With Sunday's sweep-clinching 9-2 win over the Astros, the Indians have won nine of their last 11 games and 14 of the past 19. They trail Tampa Bay by a half-game for the first American League Wild Card position and hold a lead of 1 1/2 games for the second spot over Texas, which lost Sunday on a walk-off grand slam in extra innings against Kansas City.
"We're in a fun spot," Tribe manager Terry Francona said. "We have to keep winning. It's a fun way to come to the ballpark. We're playing pretty good baseball, and we need to."
After Sunday's win -- held in front of a Progressive Field crowd of 26,168, the largest this season on a Sunday -- the Indians have an off-day Monday before concluding the regular season with two home games against the White Sox and four road games in Minnesota. Both of those teams sport sub-.500 records. Against such clubs, the Tribe is a Major League-best 50-18.
"We've battled so hard, and we've got ourselves into an amazing spot," Swisher said. "Guys are going to be ready to go every single day, and we'll try to finish this thing out right."
Cleveland's latest win looked a little unlikely at first. Houston lefty Erik Bedard stymied the Tribe over the game's first three innings, but the Indians got to him in the fourth. With the club trailing by two runs, Carlos Santana ripped an RBI double to center field, and Michael Brantley and Mike Aviles each notched two-out, run-scoring singles.
Brantley added another RBI single off Bedard in the sixth. The starter then was replaced by Phil Humber, who yielded the triple to Bourn and the sacrifice fly to Swisher. In five-plus innings, Bedard was charged with eight hits and six runs, with two walks and eight strikeouts.
An inning later, Aviles drove in another run with a two-out single to left off Humber. The Tribe got its final run in the eighth, when Santana bashed a two-out homer -- his 19th -- off Jorge De Leon.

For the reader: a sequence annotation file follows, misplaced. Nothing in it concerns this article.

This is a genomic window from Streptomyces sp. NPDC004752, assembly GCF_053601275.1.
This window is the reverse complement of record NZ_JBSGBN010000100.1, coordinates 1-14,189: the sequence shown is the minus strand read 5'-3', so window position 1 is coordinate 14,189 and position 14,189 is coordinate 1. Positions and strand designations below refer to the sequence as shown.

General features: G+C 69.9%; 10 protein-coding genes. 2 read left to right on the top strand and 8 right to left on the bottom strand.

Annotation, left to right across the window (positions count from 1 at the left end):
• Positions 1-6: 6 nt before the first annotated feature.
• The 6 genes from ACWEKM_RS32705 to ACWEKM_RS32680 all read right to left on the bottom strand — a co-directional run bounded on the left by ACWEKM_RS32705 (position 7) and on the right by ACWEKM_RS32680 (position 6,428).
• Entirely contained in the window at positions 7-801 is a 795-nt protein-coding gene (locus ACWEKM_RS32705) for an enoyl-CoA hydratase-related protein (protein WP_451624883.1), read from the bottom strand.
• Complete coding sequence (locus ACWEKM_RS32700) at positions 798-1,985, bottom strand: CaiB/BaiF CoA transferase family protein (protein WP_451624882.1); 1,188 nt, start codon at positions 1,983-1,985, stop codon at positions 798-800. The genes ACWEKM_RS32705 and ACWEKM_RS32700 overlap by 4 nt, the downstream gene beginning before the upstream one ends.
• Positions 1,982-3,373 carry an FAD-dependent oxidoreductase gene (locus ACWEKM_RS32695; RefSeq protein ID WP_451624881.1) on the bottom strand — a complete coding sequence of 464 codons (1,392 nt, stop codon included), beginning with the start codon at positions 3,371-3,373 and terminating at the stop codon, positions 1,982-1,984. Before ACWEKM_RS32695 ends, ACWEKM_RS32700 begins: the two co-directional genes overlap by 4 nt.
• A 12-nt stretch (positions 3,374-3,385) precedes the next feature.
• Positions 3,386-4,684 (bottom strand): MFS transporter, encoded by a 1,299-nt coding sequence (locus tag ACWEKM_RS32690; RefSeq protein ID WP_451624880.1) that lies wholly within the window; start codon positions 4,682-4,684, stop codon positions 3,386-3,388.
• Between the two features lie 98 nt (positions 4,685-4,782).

"We're in a great groove," said Brantley, who is batting .338 (24-for-71) over his last 20 games. "The offense is kind of rolling a little bit. We're having some contagious hitting, which is fun. And our starting pitchers are keeping us in every game. As long as we do that, we'll continue to win baseball games."
The starter Sunday, Corey Kluber, gave up a couple of runs to put Cleveland behind early, but the offense more than made up for it.
Chris Carter crushed Kluber's first pitch of the second inning over the left-field fence for his 29th long ball of the season. Kluber loaded the bases to start the top of the fourth, but he induced a run-scoring double-play grounder from Trevor Crowe and struck out L.J. Hoes.
"I don't know if I feel quite as good as I did before," said Kluber, who has made four starts since missing a month because of a right middle finger sprain. "I felt better today than I had the last couple times out."
Over 5 1/3 innings, Kluber surrendered six hits and two runs, with a walk and six strikeouts. He threw 81 pitches, 52 for strikes.
"I still think he's not in midseason form as far as his command," Francona said. "But he still competes. You saw what he gave us. I just think he's still kind of clawing his way back."
Thanks to the Indians, Houston's season-long losing streak reached nine games. After Sunday's finale, Astros manager Bo Porter went out of his way to make sure outfielder Brandon Barnes and second baseman Jose Altuve paid attention to how Cleveland went about its business in sweeping the series.
"He pulled us aside and talked about how locked in they were the whole series," Barnes said. "They're playing for something right now, and it's something special to be able to play for something. He just wanted to let us know that we're going to be there one day, and when that times comes that's how locked in we have to be and to appreciate the momentum. It's just being prepared for that moment."
Sunday's win sealed Cleveland's sixth four-game sweep of the season. The only other Indians team to accomplish that feat was the 1954 club, which made it to the World Series. The last team in baseball to sweep six four-game sets in one year was the '61 Yankees, who won the World Series.
The Indians are in good company. With a week left in the regular season, they are in a good spot, too.
"We're playing good baseball right now," Kluber said. "It's a good time to be getting hot."